New FCC chair just blocked 9 companies from providing affordable Internet to the poor
Regulators are telling nine companies they won’t be allowed to participate in a federal program meant to help them provide affordable Internet access to low-income consumers – weeks after those companies had been given the green light. The move, announced Friday by FCC Chairman Ajit Pai, reverses a decision by his Democratic predecessor, Tom Wheeler, and undercuts the companies’ ability to provide low-cost Internet access to poorer Americans. In a statement, Pai called the initial decisions a form of “midnight regulation.” “These last-minute actions, which did not enjoy the support of the majority of commissioners at the time they were taken, should not bind us going forward,” he said. The program, known as Lifeline, provides registered households with a $9.25-a-month credit, which can then be used to buy home Internet service. As many as 13 million Americans may be eligible for Lifeline that do not have broadband service at home, the FCC has found. Roughly 900 service providers participate in the Lifeline program. For Kajeet Inc., one of the companies that was initially granted permission to provide service through Lifeline, the news comes as a blow. “I’m most concerned about the children we serve,” said Kajeet founder Daniel Neal. “We partner with school districts – 41 states and the District of Columbia – to provide educational broadband so that poor kids can do their homework.” Since becoming chairman last month, Pai has made closing the digital divide a central axis of his policy agenda. Although the vast majority of Americans have access to Internet service, there remain distinct gaps in U.S. broadband penetration, particularly among seniors, minorities and the poor. In his first address to FCC staff, Pai singled out the digital divide as one of the signature issues he hoped to address. More:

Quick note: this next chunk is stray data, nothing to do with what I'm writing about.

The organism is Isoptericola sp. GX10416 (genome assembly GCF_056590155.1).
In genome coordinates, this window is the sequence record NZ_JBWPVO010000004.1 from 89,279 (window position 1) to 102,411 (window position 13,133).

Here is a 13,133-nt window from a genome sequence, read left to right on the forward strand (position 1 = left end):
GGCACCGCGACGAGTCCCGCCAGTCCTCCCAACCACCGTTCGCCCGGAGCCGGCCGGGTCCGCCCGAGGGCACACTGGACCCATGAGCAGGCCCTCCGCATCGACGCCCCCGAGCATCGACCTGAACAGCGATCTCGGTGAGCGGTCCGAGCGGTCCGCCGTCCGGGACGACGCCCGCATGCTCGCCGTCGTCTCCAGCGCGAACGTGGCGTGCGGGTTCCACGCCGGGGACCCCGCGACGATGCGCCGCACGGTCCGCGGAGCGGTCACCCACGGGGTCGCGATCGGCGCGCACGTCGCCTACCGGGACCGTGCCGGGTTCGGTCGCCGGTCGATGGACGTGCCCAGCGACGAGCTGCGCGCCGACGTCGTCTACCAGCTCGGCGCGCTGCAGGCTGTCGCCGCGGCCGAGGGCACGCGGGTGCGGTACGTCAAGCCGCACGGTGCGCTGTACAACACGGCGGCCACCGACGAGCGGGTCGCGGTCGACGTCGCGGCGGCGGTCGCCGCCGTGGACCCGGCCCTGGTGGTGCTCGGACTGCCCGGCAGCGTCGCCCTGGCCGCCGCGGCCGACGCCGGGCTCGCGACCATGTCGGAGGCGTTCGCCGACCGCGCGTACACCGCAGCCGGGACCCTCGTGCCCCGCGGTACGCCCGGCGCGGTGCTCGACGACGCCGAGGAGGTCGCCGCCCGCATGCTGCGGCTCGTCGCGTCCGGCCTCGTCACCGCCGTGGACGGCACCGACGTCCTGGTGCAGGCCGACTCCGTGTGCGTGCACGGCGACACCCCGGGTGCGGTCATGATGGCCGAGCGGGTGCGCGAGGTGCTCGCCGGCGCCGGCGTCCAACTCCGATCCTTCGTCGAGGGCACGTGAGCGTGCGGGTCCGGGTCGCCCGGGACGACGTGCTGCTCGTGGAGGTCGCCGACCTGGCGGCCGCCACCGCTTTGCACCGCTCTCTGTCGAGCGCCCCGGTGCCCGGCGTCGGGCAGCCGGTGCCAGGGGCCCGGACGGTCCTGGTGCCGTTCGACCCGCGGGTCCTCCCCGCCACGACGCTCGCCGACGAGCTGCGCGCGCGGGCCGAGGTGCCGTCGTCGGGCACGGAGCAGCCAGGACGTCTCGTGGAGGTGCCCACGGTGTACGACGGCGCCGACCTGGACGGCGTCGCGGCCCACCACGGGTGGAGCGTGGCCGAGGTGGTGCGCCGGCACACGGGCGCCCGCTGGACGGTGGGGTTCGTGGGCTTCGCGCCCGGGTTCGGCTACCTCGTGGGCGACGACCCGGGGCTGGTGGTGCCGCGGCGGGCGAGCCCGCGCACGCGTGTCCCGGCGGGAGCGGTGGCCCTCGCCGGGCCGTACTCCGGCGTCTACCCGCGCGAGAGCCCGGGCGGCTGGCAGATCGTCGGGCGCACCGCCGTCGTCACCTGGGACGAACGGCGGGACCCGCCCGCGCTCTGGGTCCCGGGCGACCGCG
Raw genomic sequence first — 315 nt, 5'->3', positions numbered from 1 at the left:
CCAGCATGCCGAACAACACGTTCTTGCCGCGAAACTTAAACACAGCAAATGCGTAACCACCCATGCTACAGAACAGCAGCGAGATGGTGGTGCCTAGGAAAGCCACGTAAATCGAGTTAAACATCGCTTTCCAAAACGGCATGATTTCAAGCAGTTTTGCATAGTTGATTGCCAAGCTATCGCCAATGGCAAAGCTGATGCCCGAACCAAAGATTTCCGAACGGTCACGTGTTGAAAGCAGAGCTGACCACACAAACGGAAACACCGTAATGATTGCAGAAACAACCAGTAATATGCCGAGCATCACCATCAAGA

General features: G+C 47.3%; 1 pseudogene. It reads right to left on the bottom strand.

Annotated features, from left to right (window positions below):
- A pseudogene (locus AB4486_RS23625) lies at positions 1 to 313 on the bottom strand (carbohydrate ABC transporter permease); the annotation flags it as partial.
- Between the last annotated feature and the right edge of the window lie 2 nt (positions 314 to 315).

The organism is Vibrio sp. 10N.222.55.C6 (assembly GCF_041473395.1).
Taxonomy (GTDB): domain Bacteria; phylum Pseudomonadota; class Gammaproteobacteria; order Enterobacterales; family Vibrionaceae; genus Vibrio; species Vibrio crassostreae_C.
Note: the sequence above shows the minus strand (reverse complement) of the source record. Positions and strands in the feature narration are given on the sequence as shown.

Trump: ‘Any negative polls are fake news’
President Trump early Monday blasted “negative polls” as “fake news,” saying the public wants “border security and extreme vetting.” “Any negative polls are fake news, just like the CNN, ABC, NBC polls in the election. Sorry, people want border security and extreme vetting,” he tweeted. Trump also said that “everyone knows” he calls his own shots, “largely based on an accumulation of data.” “I call my own shots, largely based on an accumulation of data, and everyone knows it. Some FAKE NEWS media, in order to marginalize, lies!” he tweeted. A CNN/ORC poll released Sunday found that most Americans oppose Trump’s executive order on immigration. CNN’s Brian Stelter pointed out that the news network showed results from the poll around 30 minutes before Trump’s tweets. More:
CNN says it passed on booking Conway for Sunday show
CNN said Monday that it passed on booking Kellyanne Conway as a guest for a Sunday morning political show, needling President Trump’s top aide on Twitter. “. @KellyannePolls was offered to SOTU on Sunday by the White House,” the CNN Communications account tweeted Monday, referring to its “State of the Union” show. “We passed. Those are the facts.” The New York Times reported Sunday that CNN had decided not to put Conway on as a Sunday guest partially because of “serious questions about her credibility.” Mika Brzezinski, the co-host of MSNBC’s “Morning Joe,” also took to Twitter to knock Conway. CNN on Monday was responding to a tweet from Conway, who denied that she was passed over and claimed she wasn’t able to go on shows this weekend. “False. I could do no live Sunday shows this week BC of family,” she tweeted. “Plus, I was invited onto CNN today & tomorrow. CNN Brass on those emails.” Vice President Pence was interviewed on the Sunday morning political shows this weekend, but skipped CNN. Conway faced backlash this weekend after pointing to a terrorist attack that never happened during her defense of Trump’s executive order temporarily barring refugees and people from seven predominately Muslim countries from entering the U.S. During an interview last week with MSNBC’s “Hardball,” Conway referenced the “Bowling Green massacre,” an event that never happened.